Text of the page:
Why We Ride Dusk to Dawn: Evening Sounds

"Shhhh.  You hear that?"

It didn't need to be said; we hear it.  The frogs.  They're making a racket.  They always seem to after the sun goes down.  They're in the distance so we can hear non-frog communications, too.

We just rolled out of the wooded trail into an unkempt grassy field.  We four, on the Dusk to Dawn ride.  We've stopped to take in the visual.  A partial moon low in the sky, the moonbeams show the rough treeline in the distance.  The sky is cloudy and that makes the landscape glow.  But what's most consuming, right now, are the sounds.

The tall grass whispers to us that there's a slight breeze tonight.  The air feels good and smells of summer.  This all calms the scene.

It's so quiet we can hear critters slowly eating the fallen leaves.  So much life, hidden from our eyes -- but not our ears.

A teammate's slightly labored breathing rises in the soundscape.  We had been picking up the pace because the Dutodari dinner-breakfast is calling to us.  It's only about four miles away; we can almost smell the burgers.  The growling of someone's stomach gets our group to chuckle, breaking the evening trance.

We stop ourselves, and listen to the almost silence once more.  The call of promised food is too strong.  It's time to roll through the next dirt sector.  Onward to the Dusk to Dawn meal.

We look forward to seeing everyone there.

This is why we ride.

Is Night Riding The Best Riding?

Why is mixed-terrain night riding so good?  The list is long and probably personal.  Here are some of the reasons we search for the night rides:

  1. You have all the trails to yourself.  No hikers, no dogs, no horses.  It's you and the trail.  Probably a lot of bunnies.  And maybe a co-rider or two.
  2. The trails are quiet and meditative.  Everything feels more peaceful at night.  Everything is calmer.  You can hear your breath.  It's unlike any day ride.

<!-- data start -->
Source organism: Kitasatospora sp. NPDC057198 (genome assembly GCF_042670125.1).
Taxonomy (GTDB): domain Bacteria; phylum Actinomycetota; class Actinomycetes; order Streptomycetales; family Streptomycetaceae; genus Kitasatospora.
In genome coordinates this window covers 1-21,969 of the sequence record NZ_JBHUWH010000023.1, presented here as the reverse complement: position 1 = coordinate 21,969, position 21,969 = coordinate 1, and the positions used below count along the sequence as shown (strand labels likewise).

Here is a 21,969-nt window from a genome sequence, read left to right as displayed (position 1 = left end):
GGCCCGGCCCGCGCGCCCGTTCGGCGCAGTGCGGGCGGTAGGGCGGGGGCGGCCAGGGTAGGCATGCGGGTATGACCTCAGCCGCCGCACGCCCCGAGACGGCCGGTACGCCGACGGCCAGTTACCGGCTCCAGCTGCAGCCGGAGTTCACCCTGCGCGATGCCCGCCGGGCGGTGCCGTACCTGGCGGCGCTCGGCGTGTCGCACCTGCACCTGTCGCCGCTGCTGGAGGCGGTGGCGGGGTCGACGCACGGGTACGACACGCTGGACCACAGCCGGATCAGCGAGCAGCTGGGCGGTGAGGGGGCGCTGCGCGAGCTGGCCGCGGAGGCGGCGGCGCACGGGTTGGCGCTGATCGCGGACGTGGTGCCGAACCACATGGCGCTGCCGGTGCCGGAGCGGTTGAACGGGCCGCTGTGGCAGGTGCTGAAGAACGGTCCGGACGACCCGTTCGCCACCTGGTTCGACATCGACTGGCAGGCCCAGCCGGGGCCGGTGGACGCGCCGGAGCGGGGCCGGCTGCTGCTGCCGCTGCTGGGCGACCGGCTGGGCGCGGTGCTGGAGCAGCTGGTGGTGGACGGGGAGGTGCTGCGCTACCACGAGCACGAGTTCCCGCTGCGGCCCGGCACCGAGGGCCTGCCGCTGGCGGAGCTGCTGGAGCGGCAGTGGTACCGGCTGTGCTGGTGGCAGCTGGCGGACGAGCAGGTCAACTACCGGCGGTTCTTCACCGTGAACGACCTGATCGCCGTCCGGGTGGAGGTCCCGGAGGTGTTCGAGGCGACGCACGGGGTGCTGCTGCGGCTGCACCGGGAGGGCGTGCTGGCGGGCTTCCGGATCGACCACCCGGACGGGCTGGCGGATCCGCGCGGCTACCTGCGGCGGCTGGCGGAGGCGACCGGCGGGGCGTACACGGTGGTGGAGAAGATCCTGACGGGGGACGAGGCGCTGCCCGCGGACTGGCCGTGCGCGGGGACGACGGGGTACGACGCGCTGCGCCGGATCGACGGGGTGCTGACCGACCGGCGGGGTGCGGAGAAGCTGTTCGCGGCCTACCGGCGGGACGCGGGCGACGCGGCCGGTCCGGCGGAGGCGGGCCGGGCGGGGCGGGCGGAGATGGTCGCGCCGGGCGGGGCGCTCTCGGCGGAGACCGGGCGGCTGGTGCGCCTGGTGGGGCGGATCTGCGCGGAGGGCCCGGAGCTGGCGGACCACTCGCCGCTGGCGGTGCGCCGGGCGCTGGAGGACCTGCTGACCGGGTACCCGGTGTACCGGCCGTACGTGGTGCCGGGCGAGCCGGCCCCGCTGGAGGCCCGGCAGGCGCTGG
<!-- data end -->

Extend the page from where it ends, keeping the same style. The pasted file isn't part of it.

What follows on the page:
3. The trails you've ridden 100 times feel completely new.  The stream next to the trail speaks a lot louder; that drop-off feels a lot steeper; the slalom through the trees feels a lot tighter.
  4. Focus.  While life is quieter, there's a lot more need for rider focus.  Depth of field, shadow play, and tunnel vision all require heightened attention compared to a sunshine ride.  It's a good kind of focus.
  5. You have the roads to yourself.  Not only do you get the trails to yourself, the paved roads are deserted.  Rarely will you see a motorized vehicle.
  6. Cooler temperatures.  In New England, in the summer, the temperature can drop by 10-15 degrees when the sun goes down.  That's almost the perfect temperature for any ride.
  7. You are highly visible.  Motorized vehicles will see you really easily and give you wider berth that daytime riding.
  8. No blind intersections.  You can see cars before you might hear them; headlights are hard to miss. 
  9. You can easily keep track of your co-riders.  You're unlikely to lose anyone because visibility is so high.
  10. Bonding time with your co-riders.  We rarely ride the night solo.  It's always wise to have a partner or two; just like on any offroad ride -- the world is not predictable and that's part of the point.  We bond even without speaking.  There's something about riding trails, light behind light behind light, that brings riders together.
  11. Fewer insects.  It's bedtime for most mammals so the flies aren't looking for food.  Wondrous.

We could go on and on.  Why do you ride the night?

Sunset - Twilight - Dusk - Night

The Dusk to Dawn Ride begins at sunset.  This is just the beginning of a long procession to the dark. 

The passage from day to night is a process - not an event.  Nothing is ever simple about the transition from light to dark.  It’s never black and white.

These are the four most common aspects of the transition from light to night are:

  • Sunset is the moment when the top most surface of the sun dips under the horizon.
  • Twilight is the time between sunset and dusk.
  • Dusk is the moment when the sun reaches 18 degrees below the horizon.
  • Night begins when twilight ends.

And of course there are three layers of dusk.  More on this later.